Consumer price inflation slowed to 4.6 per cent in the year to October, lower than forecasts of 4.8 per cent and down from 6.7 per cent in September, the Office for National Statistics said on Wednesday.
Core inflation, which excludes energy and food prices, and services inflation have been keenly watched by the Bank of England’s rate setters, and both also fell during the month.
The Bank of England has cautioned that base rate will remain elevated for some time
A softer inflation print has encouraged growing expectations the BoE will proceed with as many as three rate cuts next year, following evidence of a loosening jobs market, falling wage growth and weaker economic output.
Danni Hewson, head of financial analysis at AJ Bell, said: ‘Market expectation that we have reached peak interest rates has solidified today and only 3 per cent think the Bank of England will hike rates when it meets next month.
‘Forty per cent expect rates will start to fall in May next year, getting as low as 4.25 per cent by the end of the year, and that expectation has already begun to filter through to lenders.’
Thomas Pugh, economist at RSM UK, added: ‘This is unambiguously positive news for the broader economy, and justifies the MPCs decision to keep interest rates on hold at 5.25 per cent.
‘Indeed, inflation is now 0.3 percentage points below the forecast the MPC made in August.
‘Inflation will probably hover around current levels for the rest of the year, before taking another step down in the first half of next year. However, the second half of the journey down inflation mountain will be tougher.’
While forecasters expect a third consecutive pause at the BoE’s December meeting, inflation still remains well above the BoE’s target of 2 per cent and will likely say elevated deep into next year.
Pugh cautioned this will likely require interest rates to remain in ‘restrictive territory’ for some time, but forecast the BoE’s first cut in the third quarter of 2024.
Evidence of slowing UK wage growth on Tuesday also helped drive expectations of looming interest rate cuts.
Wage growth before bonuses, a factor that had been of particular concern to the BoE and its fight against inflation, stood at 7.7 per cent in the three months to September, down from 7.9 per cent in the previous quarter.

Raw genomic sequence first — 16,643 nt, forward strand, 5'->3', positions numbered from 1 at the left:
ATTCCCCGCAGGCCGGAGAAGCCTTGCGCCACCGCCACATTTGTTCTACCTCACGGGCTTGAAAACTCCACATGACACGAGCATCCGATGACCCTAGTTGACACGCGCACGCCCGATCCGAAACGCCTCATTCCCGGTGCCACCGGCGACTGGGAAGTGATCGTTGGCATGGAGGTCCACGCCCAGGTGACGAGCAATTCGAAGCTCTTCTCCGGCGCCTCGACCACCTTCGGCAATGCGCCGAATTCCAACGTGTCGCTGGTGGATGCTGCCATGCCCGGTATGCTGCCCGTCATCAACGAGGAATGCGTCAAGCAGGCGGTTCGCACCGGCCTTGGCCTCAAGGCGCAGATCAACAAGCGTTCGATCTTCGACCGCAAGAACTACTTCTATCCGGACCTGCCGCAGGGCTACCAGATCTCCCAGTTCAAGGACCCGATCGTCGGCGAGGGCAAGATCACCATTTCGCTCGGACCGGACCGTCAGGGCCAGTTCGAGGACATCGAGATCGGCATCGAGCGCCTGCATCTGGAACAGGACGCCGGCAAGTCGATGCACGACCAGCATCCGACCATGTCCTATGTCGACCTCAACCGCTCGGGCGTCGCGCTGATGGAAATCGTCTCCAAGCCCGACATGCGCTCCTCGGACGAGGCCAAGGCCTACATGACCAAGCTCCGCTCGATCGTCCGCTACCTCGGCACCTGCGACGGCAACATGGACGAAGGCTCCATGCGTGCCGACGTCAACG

CPI falls to 4.6% in October, down from 6.7% and below forecasts of 4.8%
The figure lies well above consumer price inflation but adds to a weaker economic outlook and a softening labour market as evidence the BoE’s base rate hiking cycle is having the desired impact.
Rob Morgan, chief investment analyst at wealth management firm Charles Stanley, said: ‘Wage growth is one of the key considerations for the BoE when it comes to setting interest rates.
‘The persistence of pay growth will cause the BoE some concern that the fires of inflation won’t be easily quelled, and that interest rates will have to remain higher for longer.’
Easing wages combined with a softening labour market, with jobless claims up by around 18,000 for the quarter, ‘should satisfy’ the BoE that ‘it just needs to be patient in order to see wage growth and inflation return to more normal levels, rather than resuming rate hikes’, Pugh added.
Confidence is growing that the BoE’s hiking cycle has already peaked and Governor Andrew Bailey has been at pains to reiterate that it is too soon to be thinking about rate cuts.
Private sector wage growth has been keenly watched by Bank of England rate setters
Three base rate cuts forecast for 2024
Despite this, the market is still pricing as many as three base rate cuts in for next year with the first coming in May, Pantheon Macroeconomics data shows.
Adding to the urgency for potential future cuts, Pantheon forecasts the UK economy will be weaker, inflation will fall more quickly and unemployment will be higher than the BoE expects in the year ahead.
Chief UK economist at Pantheon Macroeconomics Samuel Tombs said: ‘We’ve seen quite a big shift in market expectations for base rate over the past few weeks.
‘This was absolutely not the message the MPC wanted to give in its monetary policy report… it was signalling that inflation would be too high in the medium term.’
He added that, should the bank keep interest rates at their current level throughout this year, ‘effective’ interest rates and mortgage rates – borrowing costs when taking into account compounding – will rise, putting further pressure on households and the broader economy.
Change of direction: Markets now expect as many as three rate cuts next year, according to analysts at Pantheon Macroeconomics
Pantheon predicts ‘effective’ mortgage rates will continue to climb if base rate stays at 5.25%
Developed markets economist at ING, James Smith, pointed to private sector pay, which was unchanged in September.
‘If you compare the most recent three-month period to the three months prior, the rate of growth has slowed a lot,’ he said.
‘That’s a trend we expect to continue. If you try to produce a model of wage growth, typically the main drivers right now are either inflation expectations or labour market tightness… both are easing rapidly.
‘All of that suggests the Bank’s forecast for private sector wage growth to hit 6.6 per cent in March appears to be on track, and if anything, might be beaten on the downside.
‘We think these figures can reach the 4 to 4.5 per cent area by next summer, and that might be one of the catalysts for rate cuts to begin in August.’
The BoE looks set to be wrongfooted on CPI again next year
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